Message: 5 Date: Mon, 07 Mar 2005 17:17:07 -0800 From: Phil X Milstein Subject: Re: And More Again Country Paul wrote: > Incidentally, I love the way the lyric opens with "And ..." -- > something about that strikes me as incredibly poetic. Another track > with the same lyrical device is the late '60s masterpiece by The > Wildweeds, "And When She Smiles" (Vanguard). There's also a track on > Rust (late '60s) by The Crescent Six called (I think) "And Then," > which is a jumbled psychedelic mess with rare moments that show what > it might have been. And leave us not forget that one of our leading standards, "My Way," also begins mid-sentence. And now the end is here, --Phil M. -- Cover Art Gallery: http://www.aspma.com/temp/gallery lotsa new posts: http://www.aspma.com/probe -------------------[ archived by Spectropop ]-------------------
Message: 6 Date: Mon, 07 Mar 2005 22:01:37 +0000 From: Paul Urbahns Subject: Canadian Oldies on Radio John wrote: > It should be noted that the mandate is now 35% and will soon become > 40% if the CRTC has it's way ... and it usually does. I am kinda glad it is that way, as I was driving through Canada for two days last fall on vacation and was glad to hear some Canadian oldies on the radio. Stuff that I would not have heard in the states. I am not talking about Ann Murry stuiff there were good artists that I had never heard of before. Unfortunately, I looked at the record shops and did not see anything out of the usual. -------------------[ archived by Spectropop ]-------------------
Message: 7 Date: Mon, 7 Mar 2005 12:22:09 -0600 From: Skip Woolwine Subject: Ray Stevens and John D. Loudermilk Mike Rashkow said: > Also, at the risk of being laughed out of the group, I had reason > to go back and listen to Ray Stevens. I have always had a high > opinion of his work, but after a long time without hearing his stuff, > I was moved to see if there are others out there who also think he > was underrated and under-appreciated. Ray Stevens' (Ray Ragsdale) "Everything is Beautiful" won a Grammy, too. A girl I dated in high school (and later, my wife's roommate) was in Nashville's Oak Hill School 2nd-grade class who sang on the intro. It's a small world after all. Another brush with greatness: John D. Loudermilk's son, John D. III, and I were best friends in 6th grade. He, his 2 brothers Rick and Mike, and their recently-divorced mom moved into a house just a couple of doors down, and rode the same school bus as I did. I remember the first day of school, the teacher went around the room and asked each student "What does your Daddy do?" Johnny replied, "nuthin'". I had no idea who his dad was, until "Indian Reservation" by Paul Revere & the Raiders came on the radio one afternoon, and he told me "that's my daddy's song." Where are they today? I know Mike is an incredibly hot lead guitar-player and has toured with major A-list country acts out of Nashville. Rick, I'm not sure. Johnny was a friend of Dobie Gray's and used to own a recording studio in Nashville, but moved to North Carolina to produce custom recordings, and I've lost touch. And where is John D. Loudermilk, the tunesmith-deity, living these days? We could not figure out how to contact him when Gene Hughes of the Casinos passed away, and since JDL had written Gene's signature "Then You Can Tell Me Goodbye", we wanted him to attend the tribute show... Skip Woolwine -------------------[ archived by Spectropop ]-------------------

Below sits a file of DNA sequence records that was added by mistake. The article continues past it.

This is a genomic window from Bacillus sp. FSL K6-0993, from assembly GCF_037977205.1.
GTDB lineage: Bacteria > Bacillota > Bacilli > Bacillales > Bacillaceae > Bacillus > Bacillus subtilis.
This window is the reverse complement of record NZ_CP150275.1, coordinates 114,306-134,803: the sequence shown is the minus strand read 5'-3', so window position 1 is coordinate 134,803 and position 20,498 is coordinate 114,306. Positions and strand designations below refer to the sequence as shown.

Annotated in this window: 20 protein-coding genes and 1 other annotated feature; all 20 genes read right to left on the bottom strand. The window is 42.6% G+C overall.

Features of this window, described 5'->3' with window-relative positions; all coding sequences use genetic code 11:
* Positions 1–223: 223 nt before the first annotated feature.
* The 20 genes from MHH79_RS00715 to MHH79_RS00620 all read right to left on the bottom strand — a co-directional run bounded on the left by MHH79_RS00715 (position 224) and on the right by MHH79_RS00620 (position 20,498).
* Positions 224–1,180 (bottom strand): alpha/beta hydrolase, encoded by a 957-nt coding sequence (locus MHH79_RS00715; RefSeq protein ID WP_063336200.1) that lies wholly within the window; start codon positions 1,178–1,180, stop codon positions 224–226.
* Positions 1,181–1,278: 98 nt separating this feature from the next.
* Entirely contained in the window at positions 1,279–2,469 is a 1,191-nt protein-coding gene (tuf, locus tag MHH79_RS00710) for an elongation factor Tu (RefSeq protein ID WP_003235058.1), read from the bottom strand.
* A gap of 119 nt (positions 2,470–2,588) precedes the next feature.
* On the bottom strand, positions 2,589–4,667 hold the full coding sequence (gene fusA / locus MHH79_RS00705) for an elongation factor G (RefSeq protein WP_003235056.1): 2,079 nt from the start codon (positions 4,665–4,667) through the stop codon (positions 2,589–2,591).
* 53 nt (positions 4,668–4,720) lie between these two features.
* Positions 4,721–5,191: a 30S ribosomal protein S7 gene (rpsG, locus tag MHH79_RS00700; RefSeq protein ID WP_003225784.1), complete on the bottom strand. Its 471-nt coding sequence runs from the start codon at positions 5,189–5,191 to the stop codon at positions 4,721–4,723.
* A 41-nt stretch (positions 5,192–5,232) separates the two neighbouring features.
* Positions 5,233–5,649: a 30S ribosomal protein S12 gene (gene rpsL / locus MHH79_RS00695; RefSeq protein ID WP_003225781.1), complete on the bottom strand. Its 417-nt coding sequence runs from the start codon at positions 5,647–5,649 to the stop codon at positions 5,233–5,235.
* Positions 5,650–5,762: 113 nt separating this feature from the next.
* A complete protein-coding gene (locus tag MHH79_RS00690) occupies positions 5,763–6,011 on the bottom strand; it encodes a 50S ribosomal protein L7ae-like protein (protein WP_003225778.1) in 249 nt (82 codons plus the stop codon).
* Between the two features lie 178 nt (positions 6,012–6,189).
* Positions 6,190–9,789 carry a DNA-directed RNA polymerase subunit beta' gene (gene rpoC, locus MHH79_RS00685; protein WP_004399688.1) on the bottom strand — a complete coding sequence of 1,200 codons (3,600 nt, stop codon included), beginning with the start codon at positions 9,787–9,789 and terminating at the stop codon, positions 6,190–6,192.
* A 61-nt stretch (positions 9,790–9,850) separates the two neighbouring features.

Message: 8 Date: Tue, 8 Mar 2005 06:36:26 -0800 (PST) From: Norman D Subject: Re: And More Again Country Paul wrote: > Incidentally, I love the way the lyric opens with "And ..." -- > something about that strikes me as incredibly poetic. "And when I see the sign that Points one way ..." Norman D. -------------------[ archived by Spectropop ]-------------------
Message: 9 Date: Tue, 8 Mar 2005 01:10:12 -0000 From: John Kenneth Stewart Subject: Re: Chris Curtis previously: "The 12-string especially make it sound somewhat Byrds like ..." To be pedantic, it's the other way around -- The Searchers were sounding "Byrds-like" for years before The Byrds existed. JS -------------------[ archived by Spectropop ]-------------------
Message: 10 Date: Mon, 7 Mar 2005 19:48:08 EST From: Susan Lang Subject: Re: "Stay With Me" John Fox wrote: > "Say, what's your name again?" is one of the all-time great lines in a > rock song, especially since he mentions her name earlier in the song. I took a whole lotta shit for liking that song back in the day ... and I took it gladly, because it's just SUCH a great song. My only regret is that even though I'm a singer, I am all about men. So I could not, and cannot, justify singing it myself, and I've yet to find a band or bandmates who are willing to take it on... ;-) Susan -------------------[ archived by Spectropop ]-------------------